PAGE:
Psychological factors apart, the specific content of burial rituals in different societies are conditioned by rank, sex, age, social organization, environmental, moral and religious differences. This article attempts to demonstrate that, in most societies, burial rituals are essentially ‘noble lies’ (Rue, 1991), designed to make members of a given community believe that that deceased individuals still have value even following mortality, and that the living should not pursue self-fulfillment without regard to social coherence. In relation to burial rituals, noble lies incorporate the values of religion, culture, science, and the realities of warfare and mass deaths to construct a schema for how the manner of disposal of human remains may demonstrate our value of life, and reflect on the aspects of deceased individuals’ lives that were most highly valued. Concurrently, such schema also strives to maintain the social structure of societies, even after death – State burials or extravagant burial rituals, for example, are usually reserved for privileged members of society.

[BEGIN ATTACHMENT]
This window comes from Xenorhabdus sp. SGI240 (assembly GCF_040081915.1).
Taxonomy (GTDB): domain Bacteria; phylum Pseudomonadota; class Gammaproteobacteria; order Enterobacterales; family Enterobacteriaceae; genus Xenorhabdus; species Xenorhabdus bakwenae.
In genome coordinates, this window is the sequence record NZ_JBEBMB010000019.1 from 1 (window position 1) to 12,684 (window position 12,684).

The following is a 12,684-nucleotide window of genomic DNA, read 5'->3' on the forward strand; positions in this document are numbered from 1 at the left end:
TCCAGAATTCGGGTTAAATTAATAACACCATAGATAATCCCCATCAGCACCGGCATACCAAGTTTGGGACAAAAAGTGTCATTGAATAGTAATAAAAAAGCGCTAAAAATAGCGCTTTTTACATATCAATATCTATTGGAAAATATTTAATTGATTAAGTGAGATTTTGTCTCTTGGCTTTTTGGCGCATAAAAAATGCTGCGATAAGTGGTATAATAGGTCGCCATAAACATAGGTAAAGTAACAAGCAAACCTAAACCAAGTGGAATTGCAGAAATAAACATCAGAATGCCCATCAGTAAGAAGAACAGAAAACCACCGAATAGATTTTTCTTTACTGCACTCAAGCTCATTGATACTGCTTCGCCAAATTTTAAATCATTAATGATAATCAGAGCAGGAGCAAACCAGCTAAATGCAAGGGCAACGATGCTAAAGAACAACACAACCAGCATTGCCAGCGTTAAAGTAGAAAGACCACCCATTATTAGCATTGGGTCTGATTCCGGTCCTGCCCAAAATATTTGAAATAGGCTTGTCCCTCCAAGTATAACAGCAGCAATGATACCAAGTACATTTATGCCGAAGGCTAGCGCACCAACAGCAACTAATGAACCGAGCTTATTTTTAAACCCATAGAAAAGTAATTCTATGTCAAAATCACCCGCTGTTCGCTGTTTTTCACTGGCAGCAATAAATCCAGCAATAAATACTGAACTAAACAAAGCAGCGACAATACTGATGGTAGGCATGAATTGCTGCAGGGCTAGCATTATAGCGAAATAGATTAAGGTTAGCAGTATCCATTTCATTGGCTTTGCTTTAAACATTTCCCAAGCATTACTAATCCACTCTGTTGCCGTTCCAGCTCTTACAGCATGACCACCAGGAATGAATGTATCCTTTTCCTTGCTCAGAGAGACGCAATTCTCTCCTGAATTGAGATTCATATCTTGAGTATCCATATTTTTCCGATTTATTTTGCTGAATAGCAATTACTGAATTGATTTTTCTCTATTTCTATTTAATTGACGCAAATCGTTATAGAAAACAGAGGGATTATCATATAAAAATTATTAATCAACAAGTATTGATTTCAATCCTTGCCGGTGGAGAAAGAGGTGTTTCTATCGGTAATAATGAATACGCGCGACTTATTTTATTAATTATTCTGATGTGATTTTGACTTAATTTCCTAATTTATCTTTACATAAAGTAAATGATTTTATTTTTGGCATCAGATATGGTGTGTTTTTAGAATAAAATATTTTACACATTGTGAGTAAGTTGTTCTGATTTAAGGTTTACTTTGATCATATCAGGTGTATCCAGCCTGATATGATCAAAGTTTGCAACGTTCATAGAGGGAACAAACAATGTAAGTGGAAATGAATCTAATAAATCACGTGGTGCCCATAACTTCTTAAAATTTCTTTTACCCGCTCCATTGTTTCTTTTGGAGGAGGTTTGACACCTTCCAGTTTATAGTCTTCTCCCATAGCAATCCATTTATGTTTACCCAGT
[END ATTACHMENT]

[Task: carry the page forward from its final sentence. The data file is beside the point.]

I posit that burial rituals are ‘lies’ in the sense that they are fictions that trick and coerce us to maintain the status quo, to live beyond self-interest, facilitate social coherence, emotional stability, and to safeguard public health. However, such ‘lies’ are ‘noble’ because the disposal of human remains is not synonymous with refuse collection, and deceased humans are more than a chunk of petrifying protein. Like many of society’s fundamental beliefs, most aspects of burial rituals are fictions – mundane behaviors that contribute to the social, emotional, and physical survival of the human race. Such mundane aspects of burial rituals apparently serve to leave good examples to survivors as they inevitably reflect on their mortality, reconcile them to their loss, mirror the tender sympathies of societies, their respect for the rule of law, as well as their loyalty to high ideals.